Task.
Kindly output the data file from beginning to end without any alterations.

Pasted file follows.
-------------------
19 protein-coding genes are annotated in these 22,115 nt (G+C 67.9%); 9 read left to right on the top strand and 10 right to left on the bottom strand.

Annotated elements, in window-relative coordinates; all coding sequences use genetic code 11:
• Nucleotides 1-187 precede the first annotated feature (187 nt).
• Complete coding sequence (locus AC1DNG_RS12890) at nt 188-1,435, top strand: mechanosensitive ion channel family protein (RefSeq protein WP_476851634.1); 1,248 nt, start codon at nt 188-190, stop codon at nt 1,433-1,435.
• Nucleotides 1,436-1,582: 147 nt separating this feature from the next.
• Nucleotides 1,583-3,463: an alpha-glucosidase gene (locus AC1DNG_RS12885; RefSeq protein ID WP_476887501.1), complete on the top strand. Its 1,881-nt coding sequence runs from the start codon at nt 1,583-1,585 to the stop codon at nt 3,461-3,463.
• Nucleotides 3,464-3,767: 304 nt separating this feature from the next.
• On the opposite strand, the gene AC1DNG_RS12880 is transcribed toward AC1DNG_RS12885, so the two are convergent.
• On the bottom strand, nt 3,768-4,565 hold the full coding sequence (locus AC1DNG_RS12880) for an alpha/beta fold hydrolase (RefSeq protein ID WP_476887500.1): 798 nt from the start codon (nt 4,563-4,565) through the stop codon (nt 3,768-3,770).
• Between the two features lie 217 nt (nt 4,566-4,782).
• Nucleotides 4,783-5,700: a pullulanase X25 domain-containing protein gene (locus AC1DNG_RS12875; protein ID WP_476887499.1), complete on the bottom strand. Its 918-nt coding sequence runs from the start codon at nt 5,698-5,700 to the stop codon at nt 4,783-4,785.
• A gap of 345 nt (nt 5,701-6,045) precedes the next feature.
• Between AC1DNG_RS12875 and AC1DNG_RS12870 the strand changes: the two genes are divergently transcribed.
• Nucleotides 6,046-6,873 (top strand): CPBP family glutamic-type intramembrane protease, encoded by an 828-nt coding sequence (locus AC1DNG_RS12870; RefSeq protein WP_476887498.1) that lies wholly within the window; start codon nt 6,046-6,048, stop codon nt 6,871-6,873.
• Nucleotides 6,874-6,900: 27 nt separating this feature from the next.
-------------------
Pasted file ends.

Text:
19 protein-coding genes are annotated in these 22,115 nt (G+C 67.9%); 9 read left to right on the top strand and 10 right to left on the bottom strand.

Annotated elements, in window-relative coordinates; all coding sequences use genetic code 11:
• Nucleotides 1-187 precede the first annotated feature (187 nt).
• Complete coding sequence (locus AC1DNG_RS12890) at nt 188-1,435, top strand: mechanosensitive ion channel family protein (RefSeq protein WP_476851634.1); 1,248 nt, start codon at nt 188-190, stop codon at nt 1,433-1,435.
• Nucleotides 1,436-1,582: 147 nt separating this feature from the next.
• Nucleotides 1,583-3,463: an alpha-glucosidase gene (locus AC1DNG_RS12885; RefSeq protein ID WP_476887501.1), complete on the top strand. Its 1,881-nt coding sequence runs from the start codon at nt 1,583-1,585 to the stop codon at nt 3,461-3,463.
• Nucleotides 3,464-3,767: 304 nt separating this feature from the next.
• On the opposite strand, the gene AC1DNG_RS12880 is transcribed toward AC1DNG_RS12885, so the two are convergent.
• On the bottom strand, nt 3,768-4,565 hold the full coding sequence (locus AC1DNG_RS12880) for an alpha/beta fold hydrolase (RefSeq protein ID WP_476887500.1): 798 nt from the start codon (nt 4,563-4,565) through the stop codon (nt 3,768-3,770).
• Between the two features lie 217 nt (nt 4,566-4,782).
• Nucleotides 4,783-5,700: a pullulanase X25 domain-containing protein gene (locus AC1DNG_RS12875; protein ID WP_476887499.1), complete on the bottom strand. Its 918-nt coding sequence runs from the start codon at nt 5,698-5,700 to the stop codon at nt 4,783-4,785.
• A gap of 345 nt (nt 5,701-6,045) precedes the next feature.
• Between AC1DNG_RS12875 and AC1DNG_RS12870 the strand changes: the two genes are divergently transcribed.
• Nucleotides 6,046-6,873 (top strand): CPBP family glutamic-type intramembrane protease, encoded by an 828-nt coding sequence (locus AC1DNG_RS12870; RefSeq protein WP_476887498.1) that lies wholly within the window; start codon nt 6,046-6,048, stop codon nt 6,871-6,873.
• Nucleotides 6,874-6,900: 27 nt separating this feature from the next.